Lawyer Larry Pollard was not involved in the trial, but was following the case quite closely, in part because the Petersons were his next-door neighbors. Pollard is no owl expert or even a birdwatcher. But looking over the public files on the case—out of morbid curiosity perhaps—he saw that a microscopic owl feather had been found in the clump of bloody hair that Kathleen was clasping when she died. So began a theory some may think is bird-brained.

What if Michael Peterson was telling the truth? What if—despite their marital troubles, that big life insurance check, and his problematic past that included another dead woman found in a stairwell—he had just slept through an owl attacking his wife, its talons snatching at her scalp like as if it were a scurrying mouse? What if on her way into the house, his wife was clipped by an owl on the hunt? In her shock, she reached an exploratory hand up to her scalp and was shocked to find it wet with blood. Perhaps she raced into the house to apply first aid. This would explain the blood tracked across the floor to the stairs, and the clump of blood, hair, and single teeny owl feather found in her hand. But, losing too much blood from this predatory blow to her skull, she passed out on her way up the stairs and fell where her husband would find her.

It sounds absurd of course, but in the Criminal ep, Pollard warns people to remember, “Don’t be misled to believe these are sweet songbirds that can’t hurt you. They can hurt you.” The lawyer endured laughs from the police and the press when he proposed this theory. But he pushed ahead. Two more owl feathers were found on Kathleen’s person, as well as pine needles on her hand that could suggest she had fallen outside before she made it indoors. Pollard began reading up on owl strikes on humans, and found most often—90% of the time in fact—owls aim for the head, and more specifically the right back section of the head, which is where Kathleen was fatally struck.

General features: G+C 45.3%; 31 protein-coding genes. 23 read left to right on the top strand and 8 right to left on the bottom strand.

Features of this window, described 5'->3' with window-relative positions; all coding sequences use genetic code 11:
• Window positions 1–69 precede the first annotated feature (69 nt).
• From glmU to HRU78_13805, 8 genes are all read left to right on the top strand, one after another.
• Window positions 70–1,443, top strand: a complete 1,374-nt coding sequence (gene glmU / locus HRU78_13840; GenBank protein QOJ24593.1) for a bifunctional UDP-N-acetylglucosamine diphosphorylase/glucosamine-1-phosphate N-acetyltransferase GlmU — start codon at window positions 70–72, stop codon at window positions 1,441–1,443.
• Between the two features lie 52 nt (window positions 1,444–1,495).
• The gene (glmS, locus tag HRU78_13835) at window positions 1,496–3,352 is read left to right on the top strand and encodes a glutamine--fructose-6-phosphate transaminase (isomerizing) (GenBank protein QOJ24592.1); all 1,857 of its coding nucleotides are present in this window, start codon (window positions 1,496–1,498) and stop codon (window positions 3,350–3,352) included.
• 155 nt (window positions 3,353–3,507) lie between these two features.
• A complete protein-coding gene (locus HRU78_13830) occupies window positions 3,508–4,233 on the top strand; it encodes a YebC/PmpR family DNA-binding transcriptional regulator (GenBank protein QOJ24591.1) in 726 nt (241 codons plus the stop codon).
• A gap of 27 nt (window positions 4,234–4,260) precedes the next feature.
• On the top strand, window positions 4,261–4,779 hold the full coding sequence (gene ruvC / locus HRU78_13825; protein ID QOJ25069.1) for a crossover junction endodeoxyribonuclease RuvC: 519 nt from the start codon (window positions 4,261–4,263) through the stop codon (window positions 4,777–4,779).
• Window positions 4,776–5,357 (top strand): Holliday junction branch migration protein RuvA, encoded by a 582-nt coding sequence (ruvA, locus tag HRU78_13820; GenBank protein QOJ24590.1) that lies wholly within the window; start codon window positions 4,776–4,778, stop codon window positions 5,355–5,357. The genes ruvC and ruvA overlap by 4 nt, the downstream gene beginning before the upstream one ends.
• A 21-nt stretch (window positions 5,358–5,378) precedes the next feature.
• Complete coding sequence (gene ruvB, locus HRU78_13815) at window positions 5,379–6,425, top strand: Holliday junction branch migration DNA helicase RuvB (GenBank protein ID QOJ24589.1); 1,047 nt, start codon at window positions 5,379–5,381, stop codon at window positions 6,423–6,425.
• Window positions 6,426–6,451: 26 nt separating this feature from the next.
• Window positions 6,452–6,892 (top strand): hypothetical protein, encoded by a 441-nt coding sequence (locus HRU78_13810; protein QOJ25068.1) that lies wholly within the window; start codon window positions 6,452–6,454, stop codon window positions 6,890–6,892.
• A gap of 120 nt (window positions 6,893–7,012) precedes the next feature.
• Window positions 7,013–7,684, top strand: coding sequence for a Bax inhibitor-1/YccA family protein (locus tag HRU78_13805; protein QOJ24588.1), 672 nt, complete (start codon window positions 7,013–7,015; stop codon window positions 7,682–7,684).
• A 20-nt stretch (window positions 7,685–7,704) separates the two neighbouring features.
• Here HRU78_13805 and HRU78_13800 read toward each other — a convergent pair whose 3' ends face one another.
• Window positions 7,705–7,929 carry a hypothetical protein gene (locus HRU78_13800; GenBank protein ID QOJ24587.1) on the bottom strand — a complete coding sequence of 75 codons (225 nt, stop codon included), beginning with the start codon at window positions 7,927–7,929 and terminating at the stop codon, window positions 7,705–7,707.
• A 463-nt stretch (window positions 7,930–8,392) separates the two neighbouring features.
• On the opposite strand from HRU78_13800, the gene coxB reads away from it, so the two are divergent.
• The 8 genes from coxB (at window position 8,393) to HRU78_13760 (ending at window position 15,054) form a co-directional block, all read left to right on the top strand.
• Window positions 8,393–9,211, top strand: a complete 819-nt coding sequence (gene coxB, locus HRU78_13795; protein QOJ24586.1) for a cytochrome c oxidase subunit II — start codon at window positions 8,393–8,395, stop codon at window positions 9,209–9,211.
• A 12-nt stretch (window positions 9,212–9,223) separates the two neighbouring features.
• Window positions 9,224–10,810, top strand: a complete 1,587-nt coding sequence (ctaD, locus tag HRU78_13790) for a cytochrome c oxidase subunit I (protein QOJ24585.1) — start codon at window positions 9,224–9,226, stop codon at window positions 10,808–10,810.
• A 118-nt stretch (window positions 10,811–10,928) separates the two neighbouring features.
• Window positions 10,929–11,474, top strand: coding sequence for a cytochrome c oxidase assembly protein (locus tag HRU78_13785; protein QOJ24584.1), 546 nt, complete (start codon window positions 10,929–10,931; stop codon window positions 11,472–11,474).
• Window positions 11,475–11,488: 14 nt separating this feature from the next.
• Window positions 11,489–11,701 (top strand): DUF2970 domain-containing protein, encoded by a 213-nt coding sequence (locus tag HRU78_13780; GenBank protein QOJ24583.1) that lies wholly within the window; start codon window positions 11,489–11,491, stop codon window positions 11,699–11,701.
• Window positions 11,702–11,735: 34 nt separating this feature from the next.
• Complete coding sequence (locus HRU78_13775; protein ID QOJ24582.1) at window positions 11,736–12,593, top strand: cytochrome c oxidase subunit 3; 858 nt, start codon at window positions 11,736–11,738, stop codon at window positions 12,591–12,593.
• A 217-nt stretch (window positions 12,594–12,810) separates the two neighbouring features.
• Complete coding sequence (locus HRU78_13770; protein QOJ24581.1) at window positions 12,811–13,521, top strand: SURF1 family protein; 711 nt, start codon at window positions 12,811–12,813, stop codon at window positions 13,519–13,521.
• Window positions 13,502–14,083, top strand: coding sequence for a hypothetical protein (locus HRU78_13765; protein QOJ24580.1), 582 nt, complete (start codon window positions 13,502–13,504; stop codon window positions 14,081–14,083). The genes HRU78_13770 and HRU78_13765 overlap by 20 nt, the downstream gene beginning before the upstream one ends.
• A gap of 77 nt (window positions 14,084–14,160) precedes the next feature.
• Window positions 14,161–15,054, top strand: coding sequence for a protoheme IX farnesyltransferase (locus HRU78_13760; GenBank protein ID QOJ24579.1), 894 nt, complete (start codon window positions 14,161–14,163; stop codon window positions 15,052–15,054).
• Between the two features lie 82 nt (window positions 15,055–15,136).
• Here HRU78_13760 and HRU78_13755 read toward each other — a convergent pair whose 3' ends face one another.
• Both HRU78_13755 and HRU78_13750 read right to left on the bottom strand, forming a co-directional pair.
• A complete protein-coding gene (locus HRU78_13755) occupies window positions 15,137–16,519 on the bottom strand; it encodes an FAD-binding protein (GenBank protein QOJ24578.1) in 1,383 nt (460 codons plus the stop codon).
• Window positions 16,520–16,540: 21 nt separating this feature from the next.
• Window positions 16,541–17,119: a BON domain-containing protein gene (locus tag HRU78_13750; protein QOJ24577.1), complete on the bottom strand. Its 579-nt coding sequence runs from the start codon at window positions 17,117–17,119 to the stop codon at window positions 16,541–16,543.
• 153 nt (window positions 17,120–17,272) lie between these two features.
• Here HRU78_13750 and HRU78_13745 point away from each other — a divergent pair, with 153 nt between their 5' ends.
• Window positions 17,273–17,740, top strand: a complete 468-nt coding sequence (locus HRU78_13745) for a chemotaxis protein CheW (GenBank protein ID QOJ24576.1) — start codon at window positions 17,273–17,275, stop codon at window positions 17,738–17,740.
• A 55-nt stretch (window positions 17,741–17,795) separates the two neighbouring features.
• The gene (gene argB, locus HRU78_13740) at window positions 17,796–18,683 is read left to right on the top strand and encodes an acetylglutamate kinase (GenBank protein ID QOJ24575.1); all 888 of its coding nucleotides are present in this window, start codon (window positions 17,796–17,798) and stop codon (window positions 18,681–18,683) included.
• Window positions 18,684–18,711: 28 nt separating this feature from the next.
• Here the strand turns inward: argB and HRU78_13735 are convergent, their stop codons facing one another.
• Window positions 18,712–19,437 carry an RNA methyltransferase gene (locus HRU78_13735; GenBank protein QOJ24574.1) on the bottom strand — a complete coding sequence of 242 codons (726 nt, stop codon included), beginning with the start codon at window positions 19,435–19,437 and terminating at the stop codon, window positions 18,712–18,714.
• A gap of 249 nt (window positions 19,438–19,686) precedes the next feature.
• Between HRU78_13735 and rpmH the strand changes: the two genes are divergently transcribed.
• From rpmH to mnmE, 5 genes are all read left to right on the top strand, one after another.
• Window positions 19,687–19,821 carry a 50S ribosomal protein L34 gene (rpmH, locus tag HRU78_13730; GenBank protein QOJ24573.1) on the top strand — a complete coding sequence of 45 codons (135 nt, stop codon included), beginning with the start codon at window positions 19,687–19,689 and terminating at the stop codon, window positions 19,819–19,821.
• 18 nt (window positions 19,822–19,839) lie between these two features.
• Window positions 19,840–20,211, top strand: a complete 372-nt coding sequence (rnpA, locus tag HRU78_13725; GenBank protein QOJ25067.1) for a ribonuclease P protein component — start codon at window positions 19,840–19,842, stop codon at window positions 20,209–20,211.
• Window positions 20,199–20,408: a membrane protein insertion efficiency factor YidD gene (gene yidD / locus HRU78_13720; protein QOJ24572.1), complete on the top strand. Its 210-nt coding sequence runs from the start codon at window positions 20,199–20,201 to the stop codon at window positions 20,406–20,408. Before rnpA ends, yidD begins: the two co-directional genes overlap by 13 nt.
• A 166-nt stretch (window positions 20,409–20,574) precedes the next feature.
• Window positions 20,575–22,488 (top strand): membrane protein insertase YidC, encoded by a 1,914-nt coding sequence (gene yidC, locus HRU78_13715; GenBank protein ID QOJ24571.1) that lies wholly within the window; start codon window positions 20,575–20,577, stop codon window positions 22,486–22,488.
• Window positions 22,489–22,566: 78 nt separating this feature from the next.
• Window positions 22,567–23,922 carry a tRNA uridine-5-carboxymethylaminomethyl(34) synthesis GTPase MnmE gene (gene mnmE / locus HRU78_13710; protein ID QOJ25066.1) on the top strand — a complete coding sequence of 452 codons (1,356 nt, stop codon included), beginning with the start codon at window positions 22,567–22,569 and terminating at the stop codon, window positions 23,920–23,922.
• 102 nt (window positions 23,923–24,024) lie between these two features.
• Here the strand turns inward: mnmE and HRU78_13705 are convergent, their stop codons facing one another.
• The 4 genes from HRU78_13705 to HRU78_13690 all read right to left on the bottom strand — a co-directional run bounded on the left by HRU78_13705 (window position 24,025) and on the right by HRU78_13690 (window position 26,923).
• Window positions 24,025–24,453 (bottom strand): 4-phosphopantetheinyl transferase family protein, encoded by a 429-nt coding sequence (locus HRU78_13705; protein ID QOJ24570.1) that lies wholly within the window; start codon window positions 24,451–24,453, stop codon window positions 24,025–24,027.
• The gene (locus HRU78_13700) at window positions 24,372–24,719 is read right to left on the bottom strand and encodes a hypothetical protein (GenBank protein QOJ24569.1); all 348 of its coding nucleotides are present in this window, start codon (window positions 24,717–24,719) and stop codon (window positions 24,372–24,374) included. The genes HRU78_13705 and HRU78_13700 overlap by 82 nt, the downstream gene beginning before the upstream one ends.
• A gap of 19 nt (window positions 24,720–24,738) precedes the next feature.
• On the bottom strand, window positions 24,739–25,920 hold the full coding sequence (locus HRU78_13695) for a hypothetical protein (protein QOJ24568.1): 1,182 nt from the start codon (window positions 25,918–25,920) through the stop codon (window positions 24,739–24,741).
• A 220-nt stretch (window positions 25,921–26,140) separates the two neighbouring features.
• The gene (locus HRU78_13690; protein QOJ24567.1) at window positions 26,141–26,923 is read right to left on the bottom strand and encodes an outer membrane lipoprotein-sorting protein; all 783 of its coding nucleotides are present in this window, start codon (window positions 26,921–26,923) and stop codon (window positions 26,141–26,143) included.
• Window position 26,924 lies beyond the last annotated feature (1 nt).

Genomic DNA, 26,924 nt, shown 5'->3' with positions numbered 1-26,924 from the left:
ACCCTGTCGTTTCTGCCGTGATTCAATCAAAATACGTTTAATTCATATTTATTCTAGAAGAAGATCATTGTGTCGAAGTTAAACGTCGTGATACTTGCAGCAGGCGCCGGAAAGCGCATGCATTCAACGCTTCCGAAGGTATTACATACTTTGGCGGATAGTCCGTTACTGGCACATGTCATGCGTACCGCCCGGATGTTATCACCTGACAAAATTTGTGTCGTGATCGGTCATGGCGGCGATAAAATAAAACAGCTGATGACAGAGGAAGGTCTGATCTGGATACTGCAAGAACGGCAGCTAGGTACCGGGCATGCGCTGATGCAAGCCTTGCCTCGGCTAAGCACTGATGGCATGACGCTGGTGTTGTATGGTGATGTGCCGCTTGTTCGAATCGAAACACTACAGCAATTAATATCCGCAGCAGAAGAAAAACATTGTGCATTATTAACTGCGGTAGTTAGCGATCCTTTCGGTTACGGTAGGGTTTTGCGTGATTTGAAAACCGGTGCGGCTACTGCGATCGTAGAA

Speaking to the Audubon Society about the Owl Theory in 2016, Michael Peterson’s defense attorney Mary Jude Darrow, said, “When you look at her injuries, they do appear consistent with being made by an owl’s talons. But I would hate to risk my client’s life or future on that argument.”

There’s a tragic whimsy to The Owl Theory that’s long fascinated murderinos (true crime fans). I suspect because it’s almost enchanting to imagine Kathleen’s death as a fluke than as another case where a woman was betrayed and slain by the partner who should have loved her most. But it’s also incredibly unlikely. So to discover who is to blame for Kathleen’s untimely demise, we’re left to listen once more to her could-be killer.

The Staircase comes to Netflix with all-new episodes June 8th.

Kristy Puchko is the film editor of Pajiba. You can follow her on Twitter.